After slipping off her fitted, black-leather bomber jacket, Yvonne Godkin pulled a handmade, wool button blanket embroidered with a large thunderbird across the back, over her shoulders and wrapped it gently around her body.
She then carefully placed a cedar head ring atop her long dark hair before showing off the completed look to the aunts and cousins crowded around her at the Museum of Anthropology at the University of B.C., many with camera in hand.
An emotional Godkin told me later that this was the first time she'd ever touched the First Nations regalia that once belonged to her grandmother Mabel Stanley, who died in 1978. On Monday afternoon, Stanley's family members were invited to try on the blanket and headdress for the first, and last, time before it became part of MOA's permanent collection. The cape and headdress belong to a collection of 24 pieces, which have been on loan to the MOA for almost 30 years.
Godkin told me the family decided the collection was too valuable to ever be kept at the home of a family member and with no desire to divide the pieces, a decision was made to permanently donate all 24 artifacts to MOA. Highlights of the collection include an embroidered dance apron, a fringed and beaded bag, an ornate knife holder and a rattle hand-carved by renowned First Nations carver Ellen Neel. One of the most important pieces in the collection is the Kwakwaka'wakw talking stick. As part of the ceremony held Monday, the carved wooden stick was passed from family member to family member as a symbolic gesture of goodbye. Once the last family member had held the stick, the collection became the property of MOA.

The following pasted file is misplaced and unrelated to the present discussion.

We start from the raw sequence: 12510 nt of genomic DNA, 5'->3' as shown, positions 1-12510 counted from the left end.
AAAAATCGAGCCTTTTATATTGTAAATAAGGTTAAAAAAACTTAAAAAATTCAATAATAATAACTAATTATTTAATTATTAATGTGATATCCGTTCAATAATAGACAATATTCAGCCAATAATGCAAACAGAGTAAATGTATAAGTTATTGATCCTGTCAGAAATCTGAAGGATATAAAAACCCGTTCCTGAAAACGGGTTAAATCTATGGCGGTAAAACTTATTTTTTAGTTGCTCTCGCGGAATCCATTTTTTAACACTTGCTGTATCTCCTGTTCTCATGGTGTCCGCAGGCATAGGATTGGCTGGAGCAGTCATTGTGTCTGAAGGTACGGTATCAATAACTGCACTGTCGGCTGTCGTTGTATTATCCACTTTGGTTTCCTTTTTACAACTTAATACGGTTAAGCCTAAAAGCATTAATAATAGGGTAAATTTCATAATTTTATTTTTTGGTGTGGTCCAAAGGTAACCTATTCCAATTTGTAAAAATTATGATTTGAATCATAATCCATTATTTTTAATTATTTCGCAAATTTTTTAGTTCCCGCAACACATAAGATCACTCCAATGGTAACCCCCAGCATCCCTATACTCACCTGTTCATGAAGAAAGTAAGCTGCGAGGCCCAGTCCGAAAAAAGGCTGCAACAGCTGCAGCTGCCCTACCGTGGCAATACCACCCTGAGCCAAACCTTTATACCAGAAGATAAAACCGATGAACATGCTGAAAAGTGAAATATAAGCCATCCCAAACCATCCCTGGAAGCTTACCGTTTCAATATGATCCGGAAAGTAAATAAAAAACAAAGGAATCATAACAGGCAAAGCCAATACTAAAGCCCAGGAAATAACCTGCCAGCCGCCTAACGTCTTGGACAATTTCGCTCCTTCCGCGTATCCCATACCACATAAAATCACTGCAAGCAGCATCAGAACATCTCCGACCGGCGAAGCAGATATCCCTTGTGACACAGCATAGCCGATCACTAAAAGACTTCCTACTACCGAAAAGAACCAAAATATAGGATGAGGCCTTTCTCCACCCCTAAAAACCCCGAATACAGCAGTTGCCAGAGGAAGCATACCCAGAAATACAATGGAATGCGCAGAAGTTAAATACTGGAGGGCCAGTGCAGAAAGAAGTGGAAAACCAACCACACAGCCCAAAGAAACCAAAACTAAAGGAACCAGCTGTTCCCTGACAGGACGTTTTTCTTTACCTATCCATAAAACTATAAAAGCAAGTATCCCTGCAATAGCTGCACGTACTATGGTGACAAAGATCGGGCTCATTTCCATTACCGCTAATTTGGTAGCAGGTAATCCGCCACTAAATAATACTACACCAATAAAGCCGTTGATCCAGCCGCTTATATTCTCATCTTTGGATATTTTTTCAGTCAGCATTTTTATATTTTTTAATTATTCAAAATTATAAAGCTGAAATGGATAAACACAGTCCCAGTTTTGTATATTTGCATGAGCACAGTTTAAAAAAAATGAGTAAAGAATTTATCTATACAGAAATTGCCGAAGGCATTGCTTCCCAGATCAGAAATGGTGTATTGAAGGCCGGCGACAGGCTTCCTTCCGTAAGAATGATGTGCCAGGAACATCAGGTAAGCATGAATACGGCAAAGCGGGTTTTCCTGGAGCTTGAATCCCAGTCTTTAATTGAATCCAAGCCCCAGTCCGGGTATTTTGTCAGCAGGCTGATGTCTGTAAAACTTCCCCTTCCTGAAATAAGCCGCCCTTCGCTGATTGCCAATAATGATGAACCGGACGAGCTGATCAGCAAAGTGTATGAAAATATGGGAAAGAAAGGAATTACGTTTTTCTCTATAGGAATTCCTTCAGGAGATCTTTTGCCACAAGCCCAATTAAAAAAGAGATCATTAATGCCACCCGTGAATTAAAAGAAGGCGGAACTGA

I could see the event was an emotional one for many of the family members in attendance, and I witnessed both smiles and tears as they were able to touch and even try on some of the artifacts. Also in attendance that day was granddaughter Alana Stanley who helped curate the first exhibit of Mabel Stanley's regalia in the mid-1990s at MOA. The efforts it took to bring that exhibit to life became the basis of a thesis completed by then-UBC anthropology graduate student Deborah Tuyttens in 1995, called Mabel Stanley: Contributions to the Community Collaborative Development of a Museum Exhibit. Tuyttens was also in attendance at Monday's ceremony.
According to Tuyttens' research, Mabel Stanley was born in 1901 in the village of Cape Mud on the southwest side of Quadra Island. When her father, who was chief of the band, passed away in 1910, Mabel was taken to a residential school near Chilliwack. It was in the 1950s when Mabel moved to Vancouver to be closer to her children and where she became a prominent public speaker for native issues and other social concerns. It was while public speaking that Mabel often wore the regalia, which she believed would promote better understanding between non-native and First Nations cultures.
MOA curator Karen Duffek said the fact the museum was willing to store the collection for so long speaks of its importance. She adds, due to a lack of space the museum does not typically agree to store items it doesn't own. Duffek hopes the family doesn't see the donation as the end, but rather the beginning of a long-standing relationship with MOA. The Mabel Stanley Regalia Collection can only be seen on the MOA website for now. Go to collection-online.moa.ubc.ca and in the search box type, "Mabel Stanley."
Coincidently, the donation to the MOA coincides with Leave a Legacy Month, a national public-awareness campaign organized to encourage people to leave a gift through their will or any other means, to a charity or non-profit organization of their choice. What's important to realize is you don't have to be wealthy to donate and even a small gift can have a huge impact on the quality of life of a community. What's important is the planning. The Stanley donation is an ideal example of the impact such a gift can have. For more information, visit leavealegacy.ca.